“Sometimes, it becomes increasingly prohibitive in the hospital for us to pay for the OR time and do it in a way that we can afford to provide organs to recipients without compromising access,” said Charlie Alexander, CEO of The Living Legacy Foundation in Baltimore and former president of United Network for Organ Sharing, a Virginia nonprofit the government designated to oversee and track organ transplantation in the United States.

In addition to CORE, several other procurement organizations run their own operating rooms, said Stuart, who is president of the Association of Organ Procurement Organizations, a Virginia-based trade group.

The first was Mid-America Transplant Services in St. Louis, which built a facility to recover tissues in 1998. Officials spent $3 million in 2001 to expand the facility, which has two operating rooms and an intensive care unit where surgeons recover organs.

Diane Brockmeier, Mid-America's chief operating officer, said removing organs in its facility instead of the hospital cut costs in half. It allowed the organization to stabilize so-called standard acquisition fees it charges transplant centers for organs.

“Because we control the process, we have had the opportunity to recover more organs out of each donor,” she said, estimating Mid-America recovers organs from about 1,100 donors every year. “It has helped in increasing our yield or organ per donor.”

The organization collected $34 million in revenue from organ procurement in 2011. It posted a $10 million surplus that year, according to the latest available filings with the IRS. The nonprofit recovers organs in eastern Missouri, southern Illinois and northeast Arkansas.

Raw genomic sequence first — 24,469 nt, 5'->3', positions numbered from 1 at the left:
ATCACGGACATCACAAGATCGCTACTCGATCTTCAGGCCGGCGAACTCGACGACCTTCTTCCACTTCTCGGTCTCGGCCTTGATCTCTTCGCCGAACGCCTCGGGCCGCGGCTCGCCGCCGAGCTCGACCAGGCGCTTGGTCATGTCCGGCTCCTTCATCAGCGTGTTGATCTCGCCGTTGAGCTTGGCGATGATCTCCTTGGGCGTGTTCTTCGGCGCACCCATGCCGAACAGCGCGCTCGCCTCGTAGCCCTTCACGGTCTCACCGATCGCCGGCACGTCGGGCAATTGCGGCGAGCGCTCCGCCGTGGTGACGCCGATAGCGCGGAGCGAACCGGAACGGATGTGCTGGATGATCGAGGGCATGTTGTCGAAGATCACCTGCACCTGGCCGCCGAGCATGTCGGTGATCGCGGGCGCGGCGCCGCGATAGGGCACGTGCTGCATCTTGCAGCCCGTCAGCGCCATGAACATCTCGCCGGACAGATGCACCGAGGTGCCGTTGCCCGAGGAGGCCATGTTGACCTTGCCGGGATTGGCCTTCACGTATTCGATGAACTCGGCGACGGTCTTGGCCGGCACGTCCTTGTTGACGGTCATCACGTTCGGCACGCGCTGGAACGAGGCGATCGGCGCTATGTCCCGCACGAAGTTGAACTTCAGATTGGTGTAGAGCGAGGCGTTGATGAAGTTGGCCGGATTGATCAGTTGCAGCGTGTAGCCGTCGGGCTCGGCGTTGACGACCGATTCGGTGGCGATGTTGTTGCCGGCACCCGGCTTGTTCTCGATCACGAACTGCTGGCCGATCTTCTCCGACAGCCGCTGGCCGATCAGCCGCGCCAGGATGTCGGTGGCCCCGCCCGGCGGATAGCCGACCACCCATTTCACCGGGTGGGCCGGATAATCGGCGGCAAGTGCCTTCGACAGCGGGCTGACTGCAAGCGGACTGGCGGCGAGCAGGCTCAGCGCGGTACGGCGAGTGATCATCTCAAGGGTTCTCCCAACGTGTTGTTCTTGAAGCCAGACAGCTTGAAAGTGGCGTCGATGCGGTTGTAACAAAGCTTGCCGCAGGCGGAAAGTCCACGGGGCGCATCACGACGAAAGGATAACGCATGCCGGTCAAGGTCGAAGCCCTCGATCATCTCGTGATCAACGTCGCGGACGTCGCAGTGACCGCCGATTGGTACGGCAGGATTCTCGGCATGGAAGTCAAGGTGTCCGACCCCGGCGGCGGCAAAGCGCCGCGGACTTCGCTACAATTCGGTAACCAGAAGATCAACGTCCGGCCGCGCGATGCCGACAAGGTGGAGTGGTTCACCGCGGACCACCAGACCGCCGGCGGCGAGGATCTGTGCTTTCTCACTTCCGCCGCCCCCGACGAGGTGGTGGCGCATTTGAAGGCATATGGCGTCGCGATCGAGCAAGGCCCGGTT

Brockmeier said the surplus from collections largely pays for educational and bereavement programs.

Dr. Abhi Humar, chief of transplantation at UPMC, said advantages and disadvantages exist to procurement organizations having independent operating rooms.

One advantage is that those facilities might be better equipped to handle complex surgeries to remove organs because their surgeons and staff have more experience, he said.

“When you're going to a small peripheral hospital, they may never have done a procurement,” Humar said. “It's not unusual that we go out to these hospitals to remove organs, and, often, they happen in the middle of the night. There's not adequate staffing in the middle of the night.”

Donors whose organs are recovered in hospitals with transplant centers, such as UPMC Presbyterian in Oakland and Allegheny General Hospital in the North Side, will not be transported to the O'Hara facility, Stuart said. In those cases, the organs might go to recipients in the hospital where the donor died, which should lessen an organ's time outside a body.

“For that scenario, to send them out to another place doesn't make a lot of sense,” Humar said. “You can almost make it like a live-donor procedure.”

Editor's note: This is the second story in an occasional series on organ donations.

Luis Fábregas and Andrew Conte are staff writers for Trib Total Media. Fábregas can be reached at [email protected] or 412-320-7998. Conte can be reached at [email protected] or 412-320-7835.